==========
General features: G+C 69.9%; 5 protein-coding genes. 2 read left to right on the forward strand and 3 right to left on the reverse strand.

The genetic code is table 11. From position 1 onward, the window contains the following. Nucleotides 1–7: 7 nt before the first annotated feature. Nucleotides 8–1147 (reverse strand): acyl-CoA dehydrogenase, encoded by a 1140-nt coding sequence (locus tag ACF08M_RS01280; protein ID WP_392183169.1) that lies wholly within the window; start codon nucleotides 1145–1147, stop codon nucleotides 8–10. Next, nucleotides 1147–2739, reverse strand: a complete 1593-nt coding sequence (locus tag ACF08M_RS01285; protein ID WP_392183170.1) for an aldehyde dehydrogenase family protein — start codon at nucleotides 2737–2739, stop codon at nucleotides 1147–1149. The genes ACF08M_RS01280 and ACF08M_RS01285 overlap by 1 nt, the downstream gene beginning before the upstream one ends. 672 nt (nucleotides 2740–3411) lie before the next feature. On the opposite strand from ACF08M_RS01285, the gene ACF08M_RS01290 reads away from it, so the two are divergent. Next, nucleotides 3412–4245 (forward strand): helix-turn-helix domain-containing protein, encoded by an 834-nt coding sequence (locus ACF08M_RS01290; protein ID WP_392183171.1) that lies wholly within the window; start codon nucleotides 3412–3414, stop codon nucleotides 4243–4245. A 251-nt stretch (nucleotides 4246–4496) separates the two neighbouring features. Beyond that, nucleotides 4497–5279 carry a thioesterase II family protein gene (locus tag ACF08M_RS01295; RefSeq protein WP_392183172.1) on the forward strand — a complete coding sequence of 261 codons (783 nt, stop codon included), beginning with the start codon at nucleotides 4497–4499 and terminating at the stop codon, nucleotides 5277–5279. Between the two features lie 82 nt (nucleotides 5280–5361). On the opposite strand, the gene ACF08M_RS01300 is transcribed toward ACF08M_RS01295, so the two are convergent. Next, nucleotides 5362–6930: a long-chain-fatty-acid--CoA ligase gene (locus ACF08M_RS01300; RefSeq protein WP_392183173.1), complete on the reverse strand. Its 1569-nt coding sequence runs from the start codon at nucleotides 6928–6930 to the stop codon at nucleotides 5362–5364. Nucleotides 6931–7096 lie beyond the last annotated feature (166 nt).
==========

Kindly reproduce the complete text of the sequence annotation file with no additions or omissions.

General features: G+C 69.9%; 5 protein-coding genes. 2 read left to right on the forward strand and 3 right to left on the reverse strand.

The genetic code is table 11. From position 1 onward, the window contains the following. Nucleotides 1–7: 7 nt before the first annotated feature. Nucleotides 8–1147 (reverse strand): acyl-CoA dehydrogenase, encoded by a 1140-nt coding sequence (locus tag ACF08M_RS01280; protein ID WP_392183169.1) that lies wholly within the window; start codon nucleotides 1145–1147, stop codon nucleotides 8–10. Next, nucleotides 1147–2739, reverse strand: a complete 1593-nt coding sequence (locus tag ACF08M_RS01285; protein ID WP_392183170.1) for an aldehyde dehydrogenase family protein — start codon at nucleotides 2737–2739, stop codon at nucleotides 1147–1149. The genes ACF08M_RS01280 and ACF08M_RS01285 overlap by 1 nt, the downstream gene beginning before the upstream one ends. 672 nt (nucleotides 2740–3411) lie before the next feature. On the opposite strand from ACF08M_RS01285, the gene ACF08M_RS01290 reads away from it, so the two are divergent. Next, nucleotides 3412–4245 (forward strand): helix-turn-helix domain-containing protein, encoded by an 834-nt coding sequence (locus ACF08M_RS01290; protein ID WP_392183171.1) that lies wholly within the window; start codon nucleotides 3412–3414, stop codon nucleotides 4243–4245. A 251-nt stretch (nucleotides 4246–4496) separates the two neighbouring features. Beyond that, nucleotides 4497–5279 carry a thioesterase II family protein gene (locus tag ACF08M_RS01295; RefSeq protein WP_392183172.1) on the forward strand — a complete coding sequence of 261 codons (783 nt, stop codon included), beginning with the start codon at nucleotides 4497–4499 and terminating at the stop codon, nucleotides 5277–5279. Between the two features lie 82 nt (nucleotides 5280–5361). On the opposite strand, the gene ACF08M_RS01300 is transcribed toward ACF08M_RS01295, so the two are convergent. Next, nucleotides 5362–6930: a long-chain-fatty-acid--CoA ligase gene (locus ACF08M_RS01300; RefSeq protein WP_392183173.1), complete on the reverse strand. Its 1569-nt coding sequence runs from the start codon at nucleotides 6928–6930 to the stop codon at nucleotides 5362–5364. Nucleotides 6931–7096 lie beyond the last annotated feature (166 nt).